Online Poker Players Still Felons

With a poker player in the White House, that could change.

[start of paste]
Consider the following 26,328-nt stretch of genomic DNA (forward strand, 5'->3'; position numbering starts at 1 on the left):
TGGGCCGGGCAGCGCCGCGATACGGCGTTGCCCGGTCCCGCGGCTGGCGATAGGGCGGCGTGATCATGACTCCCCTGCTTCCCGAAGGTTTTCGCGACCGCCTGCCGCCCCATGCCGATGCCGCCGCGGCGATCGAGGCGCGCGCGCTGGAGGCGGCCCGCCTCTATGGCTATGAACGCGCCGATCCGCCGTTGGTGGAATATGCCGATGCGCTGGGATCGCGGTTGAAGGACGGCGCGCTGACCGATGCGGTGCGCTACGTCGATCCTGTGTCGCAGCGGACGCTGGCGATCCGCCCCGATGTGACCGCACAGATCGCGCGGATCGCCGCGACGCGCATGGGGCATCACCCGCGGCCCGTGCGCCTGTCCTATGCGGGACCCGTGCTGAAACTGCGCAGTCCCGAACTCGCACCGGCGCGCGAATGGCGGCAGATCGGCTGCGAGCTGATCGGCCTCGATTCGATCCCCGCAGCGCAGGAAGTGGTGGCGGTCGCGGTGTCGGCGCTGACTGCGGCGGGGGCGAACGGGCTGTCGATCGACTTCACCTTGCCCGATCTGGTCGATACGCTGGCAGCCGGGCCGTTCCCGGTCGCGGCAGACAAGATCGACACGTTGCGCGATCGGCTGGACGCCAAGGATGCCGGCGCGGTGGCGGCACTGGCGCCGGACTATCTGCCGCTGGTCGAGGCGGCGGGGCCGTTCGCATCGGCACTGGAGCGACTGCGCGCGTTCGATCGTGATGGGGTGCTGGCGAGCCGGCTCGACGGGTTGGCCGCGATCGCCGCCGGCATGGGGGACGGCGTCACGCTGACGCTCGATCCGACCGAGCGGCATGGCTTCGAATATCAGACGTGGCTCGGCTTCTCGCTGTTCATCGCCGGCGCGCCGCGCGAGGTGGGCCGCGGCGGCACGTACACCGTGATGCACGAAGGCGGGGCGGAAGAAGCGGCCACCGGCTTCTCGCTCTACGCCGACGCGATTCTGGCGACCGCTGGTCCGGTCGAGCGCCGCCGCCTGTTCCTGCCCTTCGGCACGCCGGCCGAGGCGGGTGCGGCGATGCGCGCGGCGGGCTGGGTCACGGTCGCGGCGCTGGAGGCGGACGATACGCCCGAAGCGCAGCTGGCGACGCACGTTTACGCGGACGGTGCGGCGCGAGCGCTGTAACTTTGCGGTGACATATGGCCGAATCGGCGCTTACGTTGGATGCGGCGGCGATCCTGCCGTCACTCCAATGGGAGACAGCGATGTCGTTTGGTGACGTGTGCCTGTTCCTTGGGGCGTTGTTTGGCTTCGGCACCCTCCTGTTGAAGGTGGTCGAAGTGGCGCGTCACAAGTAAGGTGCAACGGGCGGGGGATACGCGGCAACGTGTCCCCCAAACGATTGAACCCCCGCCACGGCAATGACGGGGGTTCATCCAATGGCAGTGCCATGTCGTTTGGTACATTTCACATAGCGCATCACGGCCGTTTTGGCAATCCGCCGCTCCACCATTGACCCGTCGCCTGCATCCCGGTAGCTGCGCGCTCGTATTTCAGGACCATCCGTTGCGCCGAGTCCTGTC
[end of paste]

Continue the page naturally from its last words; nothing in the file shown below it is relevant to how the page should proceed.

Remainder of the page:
Though pros still find a way to make their lucre, Washington is one of a handful of states that expressly prohibits online gambling--and the only one that goes so far as to make it a felony. Enter Renton attorney Lee H. Rousso, a poker enthusiast who took issue with the law. Representing himself, he argued that it infringed on Congress' regulation of interstate commerce, citing the Commerce Clause, an obscure, flexibly-interpreted piece of the Constitution that the Supreme Court has ruled is broad enough to allow Congress to ban medical marijuana, but not sufficiently broad to ban guns in schools. The trial court ruled against Rousso, and last week so did the Division I Court of Appeals, determining that the state's interest in regulating gambling outweighs the burdens on interstate commerce. Rousso says he intends to appeal to the state Supreme Court. "Given the constitutional issues, I think there's a good chance they'll take a look at it," he says. He's also looking to the federal government—particularly House Finance Committee chair Barney Frank—to ease restrictions on online poker. Frank has long been an outspoken opponent of the UIGEA, the federal law prohibiting Internet companies from accepting bank payments for gambling. "Under the Bush Administration, there wasn't a lot he could do," says Rousso. "[But] Barack Obama is a poker player. He's made statements that we think are favorable towards Internet poker. My understanding is that Barney Frank is going to introduce a bill this month to repeal the UIGEA." Until then, local poker pros and dabblers can pin their hopes on Rousso's appeal, knock on wood, and, if they're feeling lucky, boast of their outlaw ways.

 
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